For sure! Probably the other huge influence in my life. I grew up racing BMX … my family would travel all over the place for races. We’d go as far as our Dodge Caravan could take us in a single weekend.
I also skated. I remember getting my first board when I was in the first grade probably. My dad would take my brother and me to the skate shops and we’d rent out all the Bones Brigade movies from the ’80s and ’90s. I think the Powell Ripper logo animation might still be one my favorite bits of animation i’ve ever seen.

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Your professional work revolves around a lot of seemingly unforgiving mediums, stop motion, animation, that require a lot of precision and planning. Are you particularly attracted to these processes? Do you think the process informs your art?
I like processes that take a lot of work. I think they’re the most rewarding, especially now when software is making it increasingly easier to make a slick-looking product. There is a realness to traditional methods that I love.
On the other hand it can be a torturous process, but it seems to show up in a lot of places in my life. Whether I’m puzzling together a million pieces of wood for a painting or riding my bike 100 miles in the mountains, I like a tough challenge.

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Do you have a particular process , system, or theory that drives you work?
I aim for simplification. I enjoy the challenge of breaking down structures, landscapes, and typography down to their most basic forms. I think that’s been the driving force behind my artwork for the last 5 years.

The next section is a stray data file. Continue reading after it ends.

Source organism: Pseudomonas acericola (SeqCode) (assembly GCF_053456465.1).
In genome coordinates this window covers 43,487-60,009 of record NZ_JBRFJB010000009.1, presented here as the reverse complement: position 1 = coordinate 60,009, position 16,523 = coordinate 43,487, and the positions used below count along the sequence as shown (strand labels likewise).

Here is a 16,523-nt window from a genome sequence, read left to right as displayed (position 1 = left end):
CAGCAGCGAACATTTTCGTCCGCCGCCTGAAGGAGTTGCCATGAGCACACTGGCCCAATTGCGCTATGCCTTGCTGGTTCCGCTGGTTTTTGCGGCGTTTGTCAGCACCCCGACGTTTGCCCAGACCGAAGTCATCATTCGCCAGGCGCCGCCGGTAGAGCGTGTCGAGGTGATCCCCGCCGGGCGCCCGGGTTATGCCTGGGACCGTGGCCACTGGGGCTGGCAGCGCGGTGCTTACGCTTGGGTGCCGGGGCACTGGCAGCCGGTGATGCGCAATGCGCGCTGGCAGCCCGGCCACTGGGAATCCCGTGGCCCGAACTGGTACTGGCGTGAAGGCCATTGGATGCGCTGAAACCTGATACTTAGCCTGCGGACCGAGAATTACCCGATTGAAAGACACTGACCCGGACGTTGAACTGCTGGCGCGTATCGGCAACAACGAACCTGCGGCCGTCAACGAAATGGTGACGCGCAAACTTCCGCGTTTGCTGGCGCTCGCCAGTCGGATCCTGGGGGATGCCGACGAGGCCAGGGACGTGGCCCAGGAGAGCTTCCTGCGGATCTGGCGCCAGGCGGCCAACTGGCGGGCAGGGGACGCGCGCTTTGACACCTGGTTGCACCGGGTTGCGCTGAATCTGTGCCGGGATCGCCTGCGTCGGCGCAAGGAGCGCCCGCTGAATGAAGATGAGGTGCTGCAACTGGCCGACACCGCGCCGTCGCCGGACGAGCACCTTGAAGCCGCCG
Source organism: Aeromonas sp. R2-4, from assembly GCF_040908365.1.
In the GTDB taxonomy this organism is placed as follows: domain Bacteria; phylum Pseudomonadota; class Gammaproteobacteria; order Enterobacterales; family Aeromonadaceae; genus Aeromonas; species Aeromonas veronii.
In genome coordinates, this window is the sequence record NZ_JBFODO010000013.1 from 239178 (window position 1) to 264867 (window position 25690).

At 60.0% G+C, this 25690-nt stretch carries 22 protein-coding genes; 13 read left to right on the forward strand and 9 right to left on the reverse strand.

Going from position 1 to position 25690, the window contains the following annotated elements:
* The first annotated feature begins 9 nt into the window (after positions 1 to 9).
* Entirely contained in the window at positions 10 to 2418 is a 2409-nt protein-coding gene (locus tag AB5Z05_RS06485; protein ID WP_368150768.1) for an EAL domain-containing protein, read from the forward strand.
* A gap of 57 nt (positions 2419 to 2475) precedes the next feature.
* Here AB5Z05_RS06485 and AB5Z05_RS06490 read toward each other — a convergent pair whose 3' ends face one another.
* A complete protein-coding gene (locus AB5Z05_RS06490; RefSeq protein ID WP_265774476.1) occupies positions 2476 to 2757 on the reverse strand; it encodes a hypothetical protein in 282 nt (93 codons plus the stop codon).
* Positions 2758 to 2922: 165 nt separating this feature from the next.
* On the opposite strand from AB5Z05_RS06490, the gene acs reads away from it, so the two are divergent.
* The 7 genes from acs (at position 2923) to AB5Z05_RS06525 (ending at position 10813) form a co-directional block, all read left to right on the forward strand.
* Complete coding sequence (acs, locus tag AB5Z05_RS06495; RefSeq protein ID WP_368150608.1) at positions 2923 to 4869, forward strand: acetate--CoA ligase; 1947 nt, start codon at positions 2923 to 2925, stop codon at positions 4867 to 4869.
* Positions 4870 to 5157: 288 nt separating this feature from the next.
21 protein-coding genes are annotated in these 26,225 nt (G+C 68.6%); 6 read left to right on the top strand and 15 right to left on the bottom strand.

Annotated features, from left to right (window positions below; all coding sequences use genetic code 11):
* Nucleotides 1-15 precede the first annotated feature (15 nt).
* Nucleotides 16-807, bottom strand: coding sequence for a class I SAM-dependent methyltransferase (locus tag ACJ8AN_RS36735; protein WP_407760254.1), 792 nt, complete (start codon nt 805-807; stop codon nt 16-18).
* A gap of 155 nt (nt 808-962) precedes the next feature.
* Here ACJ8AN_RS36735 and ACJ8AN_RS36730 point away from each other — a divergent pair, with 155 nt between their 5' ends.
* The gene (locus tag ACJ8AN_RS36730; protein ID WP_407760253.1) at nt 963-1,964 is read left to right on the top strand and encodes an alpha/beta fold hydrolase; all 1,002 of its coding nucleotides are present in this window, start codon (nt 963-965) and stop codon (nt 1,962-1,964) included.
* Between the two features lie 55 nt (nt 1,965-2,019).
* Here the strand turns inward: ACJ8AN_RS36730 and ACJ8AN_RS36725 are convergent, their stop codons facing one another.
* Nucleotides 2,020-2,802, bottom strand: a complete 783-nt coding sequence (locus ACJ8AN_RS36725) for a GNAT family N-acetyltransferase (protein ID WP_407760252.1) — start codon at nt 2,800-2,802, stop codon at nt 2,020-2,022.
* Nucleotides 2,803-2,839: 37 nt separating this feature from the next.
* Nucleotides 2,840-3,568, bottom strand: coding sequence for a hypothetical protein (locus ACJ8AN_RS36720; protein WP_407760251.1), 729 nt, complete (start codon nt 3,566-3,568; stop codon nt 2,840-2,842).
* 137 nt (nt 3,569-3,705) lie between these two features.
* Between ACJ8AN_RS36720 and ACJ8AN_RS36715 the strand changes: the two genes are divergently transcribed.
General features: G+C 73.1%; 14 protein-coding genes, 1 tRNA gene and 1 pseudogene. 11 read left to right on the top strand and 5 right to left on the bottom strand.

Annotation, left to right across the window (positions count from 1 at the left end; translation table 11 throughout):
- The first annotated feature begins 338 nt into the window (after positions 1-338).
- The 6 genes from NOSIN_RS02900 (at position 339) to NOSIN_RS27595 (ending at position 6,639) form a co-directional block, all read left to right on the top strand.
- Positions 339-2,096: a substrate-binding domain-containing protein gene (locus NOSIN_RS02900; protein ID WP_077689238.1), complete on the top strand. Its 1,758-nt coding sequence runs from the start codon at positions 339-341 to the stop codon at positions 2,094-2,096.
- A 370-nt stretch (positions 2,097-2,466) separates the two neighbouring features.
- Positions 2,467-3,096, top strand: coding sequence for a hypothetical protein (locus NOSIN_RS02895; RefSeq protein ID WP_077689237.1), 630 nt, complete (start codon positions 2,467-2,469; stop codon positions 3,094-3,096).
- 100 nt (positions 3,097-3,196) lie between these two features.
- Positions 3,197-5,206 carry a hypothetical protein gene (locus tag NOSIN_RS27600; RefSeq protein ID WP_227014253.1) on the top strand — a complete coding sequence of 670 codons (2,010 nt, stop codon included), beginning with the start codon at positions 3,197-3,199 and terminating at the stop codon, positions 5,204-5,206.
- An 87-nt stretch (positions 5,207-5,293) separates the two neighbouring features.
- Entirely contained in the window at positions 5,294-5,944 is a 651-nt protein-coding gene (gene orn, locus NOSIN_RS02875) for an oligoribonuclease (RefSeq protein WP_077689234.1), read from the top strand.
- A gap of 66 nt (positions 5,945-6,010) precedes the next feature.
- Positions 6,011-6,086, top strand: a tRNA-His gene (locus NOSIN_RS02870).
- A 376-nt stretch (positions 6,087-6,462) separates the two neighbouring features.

As far as my design and animation work goes, I try to take it as lightheartedly as possible. It’s an uptight industry…so I’ve always set out to make fun stuff.

You create dense and intriguing, but ultimately uninhabitable environment in your work. Do you think you’ll ever build larger scale work? Perhaps a home?
Building a home is one of the biggest goals I have. I think that when the opportunity comes I’ll be completely overwhelmed … I’ve wanted to do it since I was young. My wife and I almost built one in Nashville this year, but got cold feet and decided the time and place weren’t right. We’re currently saving our pennies, and setting our sights on California. I’ve been doing lots of job hunting out there, and hope to find something that fits all my dabbling.

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Are there any particular projects, your own or those of others, that are inspiring you right now?
I’ve been super inspired by early abstract animations from the ‘20s. Artists like Walter Ruttman and Oskar Fischinger. I recently saw an animation exhibition at the Frist Museum in Nashville that really inspired my recent binge of instagram videos. I’ve been hand-painting animations and making some weird loops. I’ve also been dabbling in a little sound design for them, which has been fun.
I’m also looking forward to showing some paintings at the Architecture Digest Home Show in New York next spring for their curated MADE section.

You can find more of Drew’s work at drewtyndell.com and follow him on Instagram @drewtyndell